ATN Podcast: Tiebreakers, bids and rivalries

Kentel Noel and Christopher Newport still control their own destiny.
CNU photo by Heidi Naylor

So much to talk about this week and we didn’t even get to it all — we try to keep the podcast under an hour and almost did so this week. But not quite.

Let’s run it down for you.

  • Six conferences yet to be decided
  • Three could end up in three-way tiebreakers
  • Pool B took another blow. Who gets those bids?
  • Are those new faces or just bad teams in the playoffs?
  • How did W&L and Muhlenberg sneak up on everyone?
  • Pat and Keith talk about their trips to Wittenberg and Muhlenberg
  • Rivalry games still have a lot to play for

That just about covers it. All that and yes, more, in the Around the Nation podcast.

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8 thoughts on “ATN Podcast: Tiebreakers, bids and rivalries

  1. As always, a great job. The playoff picture is pretty confusing this year. I agree with you about “bad” teams getting in the playoffs and “good” teams making the playoff who play in weak conferences. But, such is life. At least DIII teams have to play head-to-head to determine a champion.

  2. We said a couple times in the show we’d talk more about Pool C on Wednesday when the regional rankings come out but I don’t see any reason why ONU won’t get in if it wins Saturday.

  3. One thing I noticed while recording that I never had an opportunity to correct was that Trine plays Albion, which I believe is 4-1 in the MIAA and 5-4 overall. Given that I talked about being snookered by following the team that looked like it would win the conference and not the one that did, I figured I should note that Albion could win the MIAA with a win.

    Trine … don’t think they’d be a very good Pool C candidate with their SoS. So whoever says a playoff means a team can afford to lose, um, see Exhibit T.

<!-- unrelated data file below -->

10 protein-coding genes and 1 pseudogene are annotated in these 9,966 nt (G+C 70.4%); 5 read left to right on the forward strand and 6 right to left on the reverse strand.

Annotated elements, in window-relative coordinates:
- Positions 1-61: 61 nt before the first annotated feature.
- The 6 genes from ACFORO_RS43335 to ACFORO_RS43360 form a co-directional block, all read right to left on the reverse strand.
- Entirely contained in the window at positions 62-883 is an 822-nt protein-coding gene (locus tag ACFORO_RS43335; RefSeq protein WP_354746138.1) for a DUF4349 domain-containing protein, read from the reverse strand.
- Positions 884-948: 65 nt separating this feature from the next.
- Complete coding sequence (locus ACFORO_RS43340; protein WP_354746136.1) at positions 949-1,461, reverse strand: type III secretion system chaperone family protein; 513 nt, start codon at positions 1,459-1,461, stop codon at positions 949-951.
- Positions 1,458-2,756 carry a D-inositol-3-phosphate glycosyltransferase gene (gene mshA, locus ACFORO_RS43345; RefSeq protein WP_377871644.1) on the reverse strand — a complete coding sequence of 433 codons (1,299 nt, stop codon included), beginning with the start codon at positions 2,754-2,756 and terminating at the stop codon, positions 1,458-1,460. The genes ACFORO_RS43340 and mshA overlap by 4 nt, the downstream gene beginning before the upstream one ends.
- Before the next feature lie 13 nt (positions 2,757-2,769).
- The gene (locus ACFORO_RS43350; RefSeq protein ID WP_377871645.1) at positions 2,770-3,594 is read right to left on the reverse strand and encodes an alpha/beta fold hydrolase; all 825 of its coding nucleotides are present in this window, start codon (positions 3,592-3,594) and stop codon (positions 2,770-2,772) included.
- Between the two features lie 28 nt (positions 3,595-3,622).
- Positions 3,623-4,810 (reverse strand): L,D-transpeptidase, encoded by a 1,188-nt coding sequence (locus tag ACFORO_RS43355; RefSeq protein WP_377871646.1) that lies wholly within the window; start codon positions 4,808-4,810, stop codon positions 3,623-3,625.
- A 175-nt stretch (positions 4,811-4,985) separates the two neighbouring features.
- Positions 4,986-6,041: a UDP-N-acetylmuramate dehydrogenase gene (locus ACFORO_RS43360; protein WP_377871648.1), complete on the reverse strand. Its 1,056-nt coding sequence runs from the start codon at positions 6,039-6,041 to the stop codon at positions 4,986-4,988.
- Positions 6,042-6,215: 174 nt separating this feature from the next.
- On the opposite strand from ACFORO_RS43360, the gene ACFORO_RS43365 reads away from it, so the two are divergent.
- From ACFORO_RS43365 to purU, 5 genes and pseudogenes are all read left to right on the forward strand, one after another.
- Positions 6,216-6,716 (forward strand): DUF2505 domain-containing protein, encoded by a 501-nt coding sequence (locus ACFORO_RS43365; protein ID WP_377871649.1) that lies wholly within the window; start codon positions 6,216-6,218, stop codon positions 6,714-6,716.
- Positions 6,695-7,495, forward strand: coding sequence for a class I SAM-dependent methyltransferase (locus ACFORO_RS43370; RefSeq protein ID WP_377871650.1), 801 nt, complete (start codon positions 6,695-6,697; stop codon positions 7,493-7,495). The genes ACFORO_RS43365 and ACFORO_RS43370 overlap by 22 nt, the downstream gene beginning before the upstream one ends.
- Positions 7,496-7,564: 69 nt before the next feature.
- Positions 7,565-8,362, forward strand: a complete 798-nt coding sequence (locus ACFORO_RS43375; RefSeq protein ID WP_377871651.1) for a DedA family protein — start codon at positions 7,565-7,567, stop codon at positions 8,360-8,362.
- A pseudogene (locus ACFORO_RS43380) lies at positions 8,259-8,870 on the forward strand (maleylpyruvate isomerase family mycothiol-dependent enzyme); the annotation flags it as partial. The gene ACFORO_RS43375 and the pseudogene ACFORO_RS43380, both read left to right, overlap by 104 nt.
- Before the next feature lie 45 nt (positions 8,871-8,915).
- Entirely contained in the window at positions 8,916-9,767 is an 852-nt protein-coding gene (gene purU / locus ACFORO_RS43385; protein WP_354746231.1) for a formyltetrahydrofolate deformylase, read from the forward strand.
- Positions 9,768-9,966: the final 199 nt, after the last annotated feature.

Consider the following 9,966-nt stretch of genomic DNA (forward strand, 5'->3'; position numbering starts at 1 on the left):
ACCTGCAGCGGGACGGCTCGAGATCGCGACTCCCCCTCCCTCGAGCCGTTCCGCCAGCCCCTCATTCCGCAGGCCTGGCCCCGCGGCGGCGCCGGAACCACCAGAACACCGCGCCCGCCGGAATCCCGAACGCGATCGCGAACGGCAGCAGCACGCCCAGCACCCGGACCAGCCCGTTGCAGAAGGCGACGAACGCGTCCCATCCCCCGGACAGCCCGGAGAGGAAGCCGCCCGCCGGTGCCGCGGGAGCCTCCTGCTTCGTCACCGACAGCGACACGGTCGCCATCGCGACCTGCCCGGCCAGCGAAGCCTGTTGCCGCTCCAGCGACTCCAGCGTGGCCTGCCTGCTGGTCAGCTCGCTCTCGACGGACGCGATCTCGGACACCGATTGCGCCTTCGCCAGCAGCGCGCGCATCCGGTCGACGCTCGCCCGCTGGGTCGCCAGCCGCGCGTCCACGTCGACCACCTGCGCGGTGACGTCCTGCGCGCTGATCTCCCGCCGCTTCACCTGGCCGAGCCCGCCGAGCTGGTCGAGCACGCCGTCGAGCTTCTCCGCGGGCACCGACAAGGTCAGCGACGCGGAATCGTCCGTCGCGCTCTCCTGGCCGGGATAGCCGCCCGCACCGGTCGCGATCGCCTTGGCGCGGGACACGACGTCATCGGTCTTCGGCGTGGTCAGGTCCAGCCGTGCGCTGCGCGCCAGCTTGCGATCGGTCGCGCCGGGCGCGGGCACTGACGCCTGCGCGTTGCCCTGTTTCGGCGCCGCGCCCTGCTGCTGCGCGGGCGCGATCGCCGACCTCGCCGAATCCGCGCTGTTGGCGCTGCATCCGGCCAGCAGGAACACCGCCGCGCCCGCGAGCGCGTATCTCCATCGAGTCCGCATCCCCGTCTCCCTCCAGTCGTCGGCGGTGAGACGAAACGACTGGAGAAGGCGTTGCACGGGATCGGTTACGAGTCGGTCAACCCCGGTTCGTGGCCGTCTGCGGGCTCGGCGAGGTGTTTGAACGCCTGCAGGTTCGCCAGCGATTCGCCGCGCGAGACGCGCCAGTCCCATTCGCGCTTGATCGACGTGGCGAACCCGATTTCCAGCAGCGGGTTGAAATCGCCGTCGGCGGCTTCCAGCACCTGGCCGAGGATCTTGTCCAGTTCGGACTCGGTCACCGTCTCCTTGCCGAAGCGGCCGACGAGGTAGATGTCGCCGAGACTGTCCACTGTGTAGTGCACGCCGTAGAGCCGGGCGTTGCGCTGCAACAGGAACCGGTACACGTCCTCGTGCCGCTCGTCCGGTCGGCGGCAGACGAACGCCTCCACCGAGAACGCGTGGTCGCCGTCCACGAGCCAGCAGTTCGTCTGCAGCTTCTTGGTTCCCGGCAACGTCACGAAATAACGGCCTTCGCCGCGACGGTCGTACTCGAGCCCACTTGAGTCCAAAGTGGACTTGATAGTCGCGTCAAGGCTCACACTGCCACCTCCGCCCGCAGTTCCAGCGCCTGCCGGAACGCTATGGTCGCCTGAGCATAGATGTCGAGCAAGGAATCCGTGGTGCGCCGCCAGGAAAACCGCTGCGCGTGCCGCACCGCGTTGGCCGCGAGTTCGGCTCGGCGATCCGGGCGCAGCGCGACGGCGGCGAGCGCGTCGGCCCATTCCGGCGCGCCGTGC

4. I don’t understand why only the regional strength of schedule is considered when comparing teams’ SoS. When I went to the NCAA stats and checked out overall strength of schedule, WashU was ranked 11th and Chicago was ranked 33rd (Salisbury wasn’t on the list). But when looking at regional SoS (the one used for determining who gets into the playoffs), WashU was ranked 200th, Chicago was ranked 56th, and Salisbury was ranked 9th. It doesn’t make sense that teams don’t get credit for playing tough teams out of their region.

    Can someone explain this?

  5. Well, the selection criteria are the same in every sport in Division III and haven’t changed in years, so schools should have no problem understanding what games are counted and what games aren’t when it comes to making their schedule.

    I would say that Wash U should be petitioning for a change to the North Region. They really are not in a South Region part of the country. And the NCAC-UAA schedule isn’t helping them out at all. However, if you look at the selection criteria, and I hope you do (check the FAQ under Interactive on the front page) you’ll see that all D-III games are taken into consideration under the secondary criteria.

    Because there are so few games in football, it seems likely that secondary criteria come into play. And as I mentioned in the podcast, that puts Wash U much higher.

    I don’t know what the NCAA is using on its site to calculate SOS but when I set all of Wash U’s games to in-region, to simulate what the NCAA’s selection criteria SOS would look like, Wash U is 34th, at .547.

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